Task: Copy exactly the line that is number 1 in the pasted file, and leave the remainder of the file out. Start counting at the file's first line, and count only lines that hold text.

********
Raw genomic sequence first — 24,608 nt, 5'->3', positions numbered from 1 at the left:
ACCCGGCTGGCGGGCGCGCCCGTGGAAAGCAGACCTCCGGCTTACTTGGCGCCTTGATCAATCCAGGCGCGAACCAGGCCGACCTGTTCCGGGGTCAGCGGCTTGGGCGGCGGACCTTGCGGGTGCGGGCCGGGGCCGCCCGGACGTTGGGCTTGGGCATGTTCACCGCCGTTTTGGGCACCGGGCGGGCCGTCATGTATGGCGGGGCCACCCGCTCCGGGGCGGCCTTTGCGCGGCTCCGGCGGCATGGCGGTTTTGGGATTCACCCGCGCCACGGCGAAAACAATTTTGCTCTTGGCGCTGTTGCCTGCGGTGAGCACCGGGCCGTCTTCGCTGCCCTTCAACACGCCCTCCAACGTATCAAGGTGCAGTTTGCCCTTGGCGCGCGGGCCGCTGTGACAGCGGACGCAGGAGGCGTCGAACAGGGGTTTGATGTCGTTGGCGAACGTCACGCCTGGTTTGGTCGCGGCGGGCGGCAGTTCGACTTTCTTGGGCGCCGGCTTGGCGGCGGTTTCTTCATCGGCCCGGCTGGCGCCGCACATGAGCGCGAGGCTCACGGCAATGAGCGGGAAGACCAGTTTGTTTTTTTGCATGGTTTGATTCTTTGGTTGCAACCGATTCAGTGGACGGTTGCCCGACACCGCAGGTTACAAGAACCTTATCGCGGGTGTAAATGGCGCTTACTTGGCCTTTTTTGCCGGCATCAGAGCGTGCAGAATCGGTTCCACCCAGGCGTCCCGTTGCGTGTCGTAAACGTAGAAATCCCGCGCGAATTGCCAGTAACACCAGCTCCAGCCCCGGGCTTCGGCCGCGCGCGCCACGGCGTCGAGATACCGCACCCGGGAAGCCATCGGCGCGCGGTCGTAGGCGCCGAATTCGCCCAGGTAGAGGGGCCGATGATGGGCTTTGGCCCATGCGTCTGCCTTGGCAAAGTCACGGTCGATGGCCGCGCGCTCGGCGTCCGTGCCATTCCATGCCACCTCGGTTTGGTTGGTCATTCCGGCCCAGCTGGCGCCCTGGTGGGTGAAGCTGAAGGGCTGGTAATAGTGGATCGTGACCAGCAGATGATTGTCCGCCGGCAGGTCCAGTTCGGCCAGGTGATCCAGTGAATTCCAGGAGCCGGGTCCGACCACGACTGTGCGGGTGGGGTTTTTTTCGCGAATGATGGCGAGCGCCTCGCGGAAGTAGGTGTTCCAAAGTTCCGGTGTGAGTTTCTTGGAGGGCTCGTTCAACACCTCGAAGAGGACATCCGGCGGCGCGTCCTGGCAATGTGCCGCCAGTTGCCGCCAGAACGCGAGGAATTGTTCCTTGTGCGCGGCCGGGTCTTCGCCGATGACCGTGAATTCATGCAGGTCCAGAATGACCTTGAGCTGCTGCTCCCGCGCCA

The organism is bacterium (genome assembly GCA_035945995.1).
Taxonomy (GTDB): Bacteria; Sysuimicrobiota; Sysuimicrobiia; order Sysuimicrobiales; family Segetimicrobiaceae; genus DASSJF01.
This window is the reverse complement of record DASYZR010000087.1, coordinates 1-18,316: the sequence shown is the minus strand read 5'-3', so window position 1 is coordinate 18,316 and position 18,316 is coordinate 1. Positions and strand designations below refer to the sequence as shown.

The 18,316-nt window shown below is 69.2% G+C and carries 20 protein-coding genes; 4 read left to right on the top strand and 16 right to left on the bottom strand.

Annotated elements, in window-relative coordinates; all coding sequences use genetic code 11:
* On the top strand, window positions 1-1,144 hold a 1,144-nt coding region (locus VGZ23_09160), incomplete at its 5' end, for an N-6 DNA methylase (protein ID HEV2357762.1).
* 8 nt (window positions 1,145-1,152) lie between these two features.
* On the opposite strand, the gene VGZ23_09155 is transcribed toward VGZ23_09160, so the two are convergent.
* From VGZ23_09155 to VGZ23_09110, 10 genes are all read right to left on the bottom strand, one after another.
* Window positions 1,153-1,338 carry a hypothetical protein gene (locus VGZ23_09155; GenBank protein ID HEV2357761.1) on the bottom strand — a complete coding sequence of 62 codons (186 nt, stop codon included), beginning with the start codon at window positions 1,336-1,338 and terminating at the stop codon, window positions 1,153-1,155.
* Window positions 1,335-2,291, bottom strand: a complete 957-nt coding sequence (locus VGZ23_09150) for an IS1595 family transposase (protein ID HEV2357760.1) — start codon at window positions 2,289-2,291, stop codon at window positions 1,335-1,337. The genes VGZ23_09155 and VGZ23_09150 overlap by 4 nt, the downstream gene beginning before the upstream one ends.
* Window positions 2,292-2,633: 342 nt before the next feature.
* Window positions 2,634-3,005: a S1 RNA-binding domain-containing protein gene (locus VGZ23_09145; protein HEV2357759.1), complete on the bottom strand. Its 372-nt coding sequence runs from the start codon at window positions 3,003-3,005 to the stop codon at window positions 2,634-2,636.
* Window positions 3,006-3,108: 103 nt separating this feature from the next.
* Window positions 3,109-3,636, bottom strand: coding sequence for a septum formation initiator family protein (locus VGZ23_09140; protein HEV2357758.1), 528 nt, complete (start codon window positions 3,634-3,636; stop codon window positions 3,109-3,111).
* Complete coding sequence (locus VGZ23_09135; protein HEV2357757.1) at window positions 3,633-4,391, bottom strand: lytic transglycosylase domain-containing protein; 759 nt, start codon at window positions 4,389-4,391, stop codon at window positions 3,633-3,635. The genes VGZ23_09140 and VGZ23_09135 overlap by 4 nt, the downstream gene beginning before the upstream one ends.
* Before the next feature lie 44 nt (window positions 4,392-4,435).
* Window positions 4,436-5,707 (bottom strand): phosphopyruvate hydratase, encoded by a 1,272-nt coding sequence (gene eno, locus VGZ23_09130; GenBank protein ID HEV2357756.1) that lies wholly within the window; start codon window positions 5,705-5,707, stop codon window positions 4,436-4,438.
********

Raw genomic sequence first — 24,608 nt, 5'->3', positions numbered from 1 at the left: